It’s not enough to have youth-serving organizations in the same room – they have to begin to speak the same language. In Chicago City of Learning, we use digital badges, to “translate” youth experiences and achievements into a “language” that can be used across formal and informal spaces. The DYN badge framework provides the basic units of that shared language – enabling organizations, and schools, to identify and recognize youth achievements in the same way across different experiences. The badge framework identifies important dispositions, skills, and knowledge sets demonstrated by learners in the context of their experiences. It also recognizes when youth showcase those abilities to a broader audience.

Digital badges are terrific tools – an efficient way to share a wealth of data, including evidential artifacts, about learning. However, because they were still a shiny new toy, we found that they often became the focus, and could be a distraction from the learning that they represented. So, DYN developed a 12-hour badge design process that led with learning in two important ways. First, we firmly grounded our professional development and the Chicago City of Learning work in the values and principles of connected learning.

YouTube / Chicago City of Learning – via Iframely

Chicago Art Department developed a series of Connected Learning videos for DYN’s CCOL training series; this one highlights the design principle of “Openly Networked”.

Second, in the badge design process itself we required organizations to unpack their programs, starting first by calling out their targeted learning outcomes and thinking about the ways in which youth demonstrated those outcomes. Only after such deconstruction did we delve into the badge framework, with organizations identifying the types of badges that best fit the kinds of evidence of learning that they gather and assess as youth participate. Many organizations have told us that this process, while lengthy, not only helps them better articulate their program goals, but also gives them a chance to reflect on and question the focus and efficacy of their work.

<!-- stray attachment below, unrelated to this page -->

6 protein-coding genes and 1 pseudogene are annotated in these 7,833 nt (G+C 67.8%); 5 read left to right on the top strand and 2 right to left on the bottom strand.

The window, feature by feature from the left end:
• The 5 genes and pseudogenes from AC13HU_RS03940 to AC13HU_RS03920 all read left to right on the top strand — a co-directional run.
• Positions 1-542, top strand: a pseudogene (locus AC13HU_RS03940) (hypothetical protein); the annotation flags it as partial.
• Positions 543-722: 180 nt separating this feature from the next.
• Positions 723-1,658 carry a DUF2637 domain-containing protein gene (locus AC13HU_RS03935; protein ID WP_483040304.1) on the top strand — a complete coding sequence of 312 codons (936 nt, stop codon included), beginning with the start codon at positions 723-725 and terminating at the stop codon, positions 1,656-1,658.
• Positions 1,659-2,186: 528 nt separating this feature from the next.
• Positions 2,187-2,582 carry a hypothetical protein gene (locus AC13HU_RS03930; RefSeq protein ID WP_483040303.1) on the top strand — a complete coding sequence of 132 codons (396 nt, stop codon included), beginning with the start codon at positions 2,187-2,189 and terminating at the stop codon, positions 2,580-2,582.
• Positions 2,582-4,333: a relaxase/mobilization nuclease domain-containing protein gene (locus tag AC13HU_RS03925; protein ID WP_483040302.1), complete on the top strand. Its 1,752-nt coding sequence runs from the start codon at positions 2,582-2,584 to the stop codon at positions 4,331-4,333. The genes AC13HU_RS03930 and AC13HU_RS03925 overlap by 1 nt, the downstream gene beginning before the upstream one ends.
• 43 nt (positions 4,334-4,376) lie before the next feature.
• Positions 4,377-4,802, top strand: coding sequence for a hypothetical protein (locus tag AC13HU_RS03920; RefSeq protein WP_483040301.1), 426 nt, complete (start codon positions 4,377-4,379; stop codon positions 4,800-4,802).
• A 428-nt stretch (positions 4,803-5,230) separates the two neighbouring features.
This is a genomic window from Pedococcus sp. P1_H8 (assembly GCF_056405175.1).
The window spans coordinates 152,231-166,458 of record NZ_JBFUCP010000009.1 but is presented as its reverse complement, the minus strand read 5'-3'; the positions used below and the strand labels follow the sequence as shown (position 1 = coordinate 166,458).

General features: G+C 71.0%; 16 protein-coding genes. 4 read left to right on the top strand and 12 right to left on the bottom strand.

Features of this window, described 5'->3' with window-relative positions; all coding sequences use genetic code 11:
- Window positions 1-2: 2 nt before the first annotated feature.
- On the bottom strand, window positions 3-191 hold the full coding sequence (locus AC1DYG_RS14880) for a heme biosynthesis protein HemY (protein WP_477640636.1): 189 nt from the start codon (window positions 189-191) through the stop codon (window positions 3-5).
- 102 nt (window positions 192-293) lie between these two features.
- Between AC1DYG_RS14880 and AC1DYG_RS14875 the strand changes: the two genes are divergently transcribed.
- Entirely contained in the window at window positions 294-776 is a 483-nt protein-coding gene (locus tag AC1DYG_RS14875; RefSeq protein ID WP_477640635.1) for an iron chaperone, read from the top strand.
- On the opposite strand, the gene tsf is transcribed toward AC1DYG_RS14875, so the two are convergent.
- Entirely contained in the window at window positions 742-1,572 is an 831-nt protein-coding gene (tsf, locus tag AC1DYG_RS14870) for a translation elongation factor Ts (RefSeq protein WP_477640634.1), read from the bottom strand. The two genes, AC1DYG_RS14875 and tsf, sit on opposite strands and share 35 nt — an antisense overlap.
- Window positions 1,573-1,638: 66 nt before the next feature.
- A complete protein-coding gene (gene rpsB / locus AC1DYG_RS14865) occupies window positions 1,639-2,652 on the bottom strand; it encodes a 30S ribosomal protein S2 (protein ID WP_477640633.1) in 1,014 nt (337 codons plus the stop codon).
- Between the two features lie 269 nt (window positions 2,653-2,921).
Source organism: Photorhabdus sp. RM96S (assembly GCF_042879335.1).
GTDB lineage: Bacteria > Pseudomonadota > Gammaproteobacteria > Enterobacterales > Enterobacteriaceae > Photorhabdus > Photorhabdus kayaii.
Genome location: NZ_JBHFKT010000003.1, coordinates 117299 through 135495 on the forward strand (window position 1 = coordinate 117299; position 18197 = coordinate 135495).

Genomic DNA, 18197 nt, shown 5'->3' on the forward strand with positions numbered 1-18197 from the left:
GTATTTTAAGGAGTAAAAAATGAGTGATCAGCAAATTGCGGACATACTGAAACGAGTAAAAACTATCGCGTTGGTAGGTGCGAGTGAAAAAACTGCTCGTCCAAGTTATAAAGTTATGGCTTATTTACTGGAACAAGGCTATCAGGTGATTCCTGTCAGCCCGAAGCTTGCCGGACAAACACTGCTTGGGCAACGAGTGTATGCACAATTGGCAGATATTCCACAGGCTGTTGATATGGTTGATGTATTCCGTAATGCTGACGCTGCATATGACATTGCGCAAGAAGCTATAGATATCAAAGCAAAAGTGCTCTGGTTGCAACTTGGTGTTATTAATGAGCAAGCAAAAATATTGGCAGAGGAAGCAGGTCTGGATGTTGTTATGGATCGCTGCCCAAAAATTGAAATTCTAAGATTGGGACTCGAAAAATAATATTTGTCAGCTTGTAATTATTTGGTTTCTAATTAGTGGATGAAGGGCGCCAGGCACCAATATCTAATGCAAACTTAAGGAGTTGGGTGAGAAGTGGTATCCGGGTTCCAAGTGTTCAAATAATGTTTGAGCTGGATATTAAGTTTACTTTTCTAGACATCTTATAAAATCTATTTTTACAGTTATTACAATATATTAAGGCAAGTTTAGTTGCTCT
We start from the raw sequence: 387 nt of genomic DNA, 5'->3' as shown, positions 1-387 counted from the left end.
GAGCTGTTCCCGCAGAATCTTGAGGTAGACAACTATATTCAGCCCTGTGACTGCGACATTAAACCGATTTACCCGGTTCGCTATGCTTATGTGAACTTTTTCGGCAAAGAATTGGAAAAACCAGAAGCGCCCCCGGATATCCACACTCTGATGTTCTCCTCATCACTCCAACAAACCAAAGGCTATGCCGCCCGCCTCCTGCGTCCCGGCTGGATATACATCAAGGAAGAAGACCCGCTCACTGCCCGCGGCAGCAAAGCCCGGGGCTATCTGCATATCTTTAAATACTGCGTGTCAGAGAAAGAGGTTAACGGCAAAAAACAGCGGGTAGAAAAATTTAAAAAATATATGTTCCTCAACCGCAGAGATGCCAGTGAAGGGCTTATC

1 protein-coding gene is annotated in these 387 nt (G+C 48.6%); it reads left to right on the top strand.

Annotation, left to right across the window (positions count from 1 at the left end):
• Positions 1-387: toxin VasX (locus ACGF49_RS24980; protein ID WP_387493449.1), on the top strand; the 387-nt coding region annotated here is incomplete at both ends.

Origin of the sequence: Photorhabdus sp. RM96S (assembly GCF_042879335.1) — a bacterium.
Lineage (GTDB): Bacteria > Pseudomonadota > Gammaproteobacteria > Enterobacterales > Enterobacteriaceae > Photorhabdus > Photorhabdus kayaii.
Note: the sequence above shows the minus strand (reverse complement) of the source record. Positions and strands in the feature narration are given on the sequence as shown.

In 2014, Los Angeles, Dallas, and Pittsburgh followed Chicago’s lead and implemented their own Summers of Learning. Washington, D.C. joined in 2015. We shared our badge framework and training approach with our colleagues, resulting in a shared national framework and approach. We envision a future in which a Chicago youth shares select disposition and skill badges from her digital backpack on her Howard University application, and the admissions officer knows exactly how to “read” them, because of the strength of the learning ecosystem that District of Learning has built.

Pathways to Opportunities: Equity by Design

We all know that “if you build it”, they won’t necessarily come! We also know that if what you build is situated in a societal context that has not changed structurally, then those who are less resourced are least likely to find “it” and reap its benefits. In order to achieve equity within a robust learning ecosystem, one must do so “by design”.

At DYN, our team has developed a conceptual framework for designing learning pathways. This research-informed framework proposes that issues of identity, social capital, and equity are central and critical to the design of pathways that enable youth to pursue their interests into the future. These pathways must affirm new possible futures by supporting youth’s development of specific dispositions, knowledge, and skills; by connecting youth to socially networked peers and mentors; and by providing youth with special opportunities that translate into the social and cultural capital that they need to access pathways to college and career. Within the context of Chicago City of Learning, we have co-designed, with several writing organization, a pathway to support youth interest in writing, which has begun to be taken up by teachers in classrooms.